Sphinx’s Princess / Sphinx’s Queen

I’m on a Princess kick – so I decided to try out Sphinx’s Princess & Sphinx’s Queen by Esther M. Friesner.  I had read her Nobody’s Princess / Nobody’s Prize books a while ago and enjoyed them, so I was looking forward to these.

Sphinx's princess
I like historical fiction though haven’t ever really been terribly interested in ancient Egypt beyond appreciating the exhibits at the museum.  These books really brought that time to life for me.  I have also read “Nefertiti” by Michelle Moran, another adaptation of the Nefertiti legend/history written from the perspective of Nefertiti’s sister, Mutnodjmet.  I actually didn’t like the character of Nefertiti at all in that story, whereas I love both girls in Sphinx’s Princess.  I think I might have enjoyed Sphinx’s Princess even more had I NOT read Michelle Moran’s book first!
Okay, I might have to do a little comparison here.  Bear in mind that I haven’t read Nefertiti by Michelle Moran in a while.   In that, Nefertiti is a beautiful, proud girl who ultimately uses her charisma to gain power – including power over her sister.  The story is more a description of a sister’s complex relationship – a bond that demands much sacrifice on the part of Mutnodjmet.  Nefertiti’s husband, Amunhotep, is depicted as unstable and radical – trying to overthrow the priests of Amun and worship instead a new sun god.  It is as if the gods are angry  and the plague and political unrest that follow change things for both women.  Nefertiti, in her quest for power, takes advantage of Mutnodjmet and I could never quite forgive her for what she puts Mutnodjmet through.
Contrast this sharply with the depiction of the sister’s in Sphinx’s Princess.  Nefertiti is instead the main character – strong, intelligent, passionate, and beautiful.  She thrives in learning and loves her sister dearly.  Nefertiti’s ambitious Aunt, who happens to be the Pharoh’s wife, Queen Tiye, pulls Nefertiti from her home and family and brings her to Thebes.   There, she must battle loneliness and intrigue, and find some true friends as she avoids falling completely into Tiye’s clutches and her cousin’s hands.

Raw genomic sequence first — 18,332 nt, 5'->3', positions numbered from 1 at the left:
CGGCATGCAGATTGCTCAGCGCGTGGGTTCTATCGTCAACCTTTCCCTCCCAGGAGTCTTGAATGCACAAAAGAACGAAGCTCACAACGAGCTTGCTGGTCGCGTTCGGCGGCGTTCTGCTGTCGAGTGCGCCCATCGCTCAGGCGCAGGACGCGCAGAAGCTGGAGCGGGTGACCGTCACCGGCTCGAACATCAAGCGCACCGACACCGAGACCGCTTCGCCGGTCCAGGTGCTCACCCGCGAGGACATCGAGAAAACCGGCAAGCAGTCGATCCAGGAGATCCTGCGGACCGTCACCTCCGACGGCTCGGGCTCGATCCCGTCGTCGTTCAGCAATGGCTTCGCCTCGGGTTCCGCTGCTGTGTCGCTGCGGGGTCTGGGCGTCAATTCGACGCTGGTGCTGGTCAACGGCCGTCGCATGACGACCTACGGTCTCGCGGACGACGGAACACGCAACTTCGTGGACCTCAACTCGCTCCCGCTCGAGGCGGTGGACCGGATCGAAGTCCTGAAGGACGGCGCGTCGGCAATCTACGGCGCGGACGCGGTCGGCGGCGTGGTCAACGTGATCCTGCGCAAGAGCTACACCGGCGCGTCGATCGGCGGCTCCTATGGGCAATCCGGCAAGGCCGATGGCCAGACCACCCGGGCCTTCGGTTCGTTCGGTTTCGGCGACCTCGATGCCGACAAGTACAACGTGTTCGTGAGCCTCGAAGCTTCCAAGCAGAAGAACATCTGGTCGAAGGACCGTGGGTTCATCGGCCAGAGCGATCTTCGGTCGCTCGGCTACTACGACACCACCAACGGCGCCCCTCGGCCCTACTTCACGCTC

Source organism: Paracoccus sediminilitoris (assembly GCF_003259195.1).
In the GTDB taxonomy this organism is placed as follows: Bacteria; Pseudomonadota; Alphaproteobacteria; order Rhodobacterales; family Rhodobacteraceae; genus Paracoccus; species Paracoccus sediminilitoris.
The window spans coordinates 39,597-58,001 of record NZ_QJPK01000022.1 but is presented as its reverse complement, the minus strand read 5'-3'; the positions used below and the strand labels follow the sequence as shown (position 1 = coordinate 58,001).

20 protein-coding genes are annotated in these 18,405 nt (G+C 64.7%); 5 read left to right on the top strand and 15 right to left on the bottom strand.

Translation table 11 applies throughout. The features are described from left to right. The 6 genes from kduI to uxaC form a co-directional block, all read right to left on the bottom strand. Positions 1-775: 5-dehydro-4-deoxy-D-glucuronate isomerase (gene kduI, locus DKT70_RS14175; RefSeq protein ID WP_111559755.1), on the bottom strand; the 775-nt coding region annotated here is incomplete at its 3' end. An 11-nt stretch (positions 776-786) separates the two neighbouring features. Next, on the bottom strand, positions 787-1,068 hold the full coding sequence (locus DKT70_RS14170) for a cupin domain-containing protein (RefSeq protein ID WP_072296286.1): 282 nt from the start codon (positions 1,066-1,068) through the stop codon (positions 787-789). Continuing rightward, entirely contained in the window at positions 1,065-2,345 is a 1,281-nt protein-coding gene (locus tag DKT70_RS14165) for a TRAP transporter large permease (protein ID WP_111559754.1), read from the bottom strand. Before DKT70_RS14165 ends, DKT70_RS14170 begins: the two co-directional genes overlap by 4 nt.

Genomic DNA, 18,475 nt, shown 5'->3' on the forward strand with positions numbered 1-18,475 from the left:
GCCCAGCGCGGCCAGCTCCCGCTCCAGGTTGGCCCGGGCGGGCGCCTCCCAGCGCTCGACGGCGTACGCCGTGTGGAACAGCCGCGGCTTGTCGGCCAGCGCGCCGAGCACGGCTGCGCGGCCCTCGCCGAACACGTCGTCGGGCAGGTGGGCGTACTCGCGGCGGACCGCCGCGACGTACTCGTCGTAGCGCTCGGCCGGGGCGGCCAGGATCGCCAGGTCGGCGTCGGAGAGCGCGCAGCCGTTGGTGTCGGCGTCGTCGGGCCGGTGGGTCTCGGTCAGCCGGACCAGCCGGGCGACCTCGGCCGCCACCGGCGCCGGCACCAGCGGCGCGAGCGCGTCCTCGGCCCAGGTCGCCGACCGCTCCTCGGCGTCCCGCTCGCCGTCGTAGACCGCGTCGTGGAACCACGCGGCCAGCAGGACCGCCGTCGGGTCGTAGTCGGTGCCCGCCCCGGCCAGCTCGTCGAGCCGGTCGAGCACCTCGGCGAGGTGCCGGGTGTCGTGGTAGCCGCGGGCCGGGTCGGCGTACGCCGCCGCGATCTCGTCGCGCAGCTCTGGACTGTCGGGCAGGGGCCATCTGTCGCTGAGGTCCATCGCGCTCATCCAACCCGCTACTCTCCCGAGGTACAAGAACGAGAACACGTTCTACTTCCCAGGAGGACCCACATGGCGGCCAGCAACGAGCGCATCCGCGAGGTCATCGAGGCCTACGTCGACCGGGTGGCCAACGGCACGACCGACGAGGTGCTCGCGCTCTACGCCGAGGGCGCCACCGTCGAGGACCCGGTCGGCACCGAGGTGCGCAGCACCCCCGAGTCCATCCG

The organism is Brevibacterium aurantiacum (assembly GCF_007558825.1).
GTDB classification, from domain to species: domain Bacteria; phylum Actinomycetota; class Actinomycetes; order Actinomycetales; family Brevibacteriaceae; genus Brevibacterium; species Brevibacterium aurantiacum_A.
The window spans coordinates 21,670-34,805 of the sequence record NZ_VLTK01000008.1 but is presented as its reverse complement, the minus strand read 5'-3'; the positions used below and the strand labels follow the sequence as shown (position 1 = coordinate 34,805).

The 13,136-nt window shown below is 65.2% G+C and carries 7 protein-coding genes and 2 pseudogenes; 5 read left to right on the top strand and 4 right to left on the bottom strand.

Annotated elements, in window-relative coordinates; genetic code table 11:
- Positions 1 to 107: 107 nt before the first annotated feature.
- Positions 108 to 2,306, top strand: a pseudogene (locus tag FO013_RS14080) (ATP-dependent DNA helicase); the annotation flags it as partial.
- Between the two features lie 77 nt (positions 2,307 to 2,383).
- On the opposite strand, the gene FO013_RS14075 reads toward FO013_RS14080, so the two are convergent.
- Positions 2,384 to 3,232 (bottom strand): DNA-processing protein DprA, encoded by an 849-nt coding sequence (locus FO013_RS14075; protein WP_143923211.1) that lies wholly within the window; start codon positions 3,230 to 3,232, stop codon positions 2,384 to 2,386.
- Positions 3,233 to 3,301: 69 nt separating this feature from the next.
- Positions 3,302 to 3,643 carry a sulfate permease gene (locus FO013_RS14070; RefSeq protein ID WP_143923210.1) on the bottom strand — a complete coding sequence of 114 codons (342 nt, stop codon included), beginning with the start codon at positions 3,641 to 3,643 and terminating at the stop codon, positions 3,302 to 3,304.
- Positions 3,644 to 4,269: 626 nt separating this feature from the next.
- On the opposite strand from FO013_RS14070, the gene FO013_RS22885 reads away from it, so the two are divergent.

The first book ends with a not-quite cliffhanger (but enough of a “what will happen???” to ensure that I would recommend reading these two books together), and it took me a few days until I had time to pick up Sphinx’s Queen.  I had none of the qualms of the first book’s comparison, and found that by the second one I loved all the main characters (Nefertiti, Nava, Amenophis), well not all (Tiye, Thutmose).  The story took a totally different turn than Michelle Moran’s book, one I very much appreciated.  Themes of courage, integrity, honesty, and forgiveness were prominent in Sphinx’s Queen and rather than being moralizing they were refreshing.  In this second book, Nefertiti must make it to the Pharaoh to reveal the truth.  On the way, she must face an array of dangers, from wildlife to unsavory people.  She also must realize where her heart lies.
Sphinx's Queen
I couldn’t put this book down.  It was fast-paced and exciting.  I really admired Nefertiti for her integrity.  She was the ultimate strong female character.  I cheered her on the whole way!
I would rate both Sphinx’s Princess and Sphinx’s Queen as 4 /5 each.  Great books!!
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1 Comment

Filed under Historical Fiction, Young Adult Books

One response to “Sphinx’s Princess / Sphinx’s Queen

  1. Pingback: Top Ten Tuesday: August 13 – Top Ten Favourite books with [an alternate history] Setting | Books for the Young at Heart

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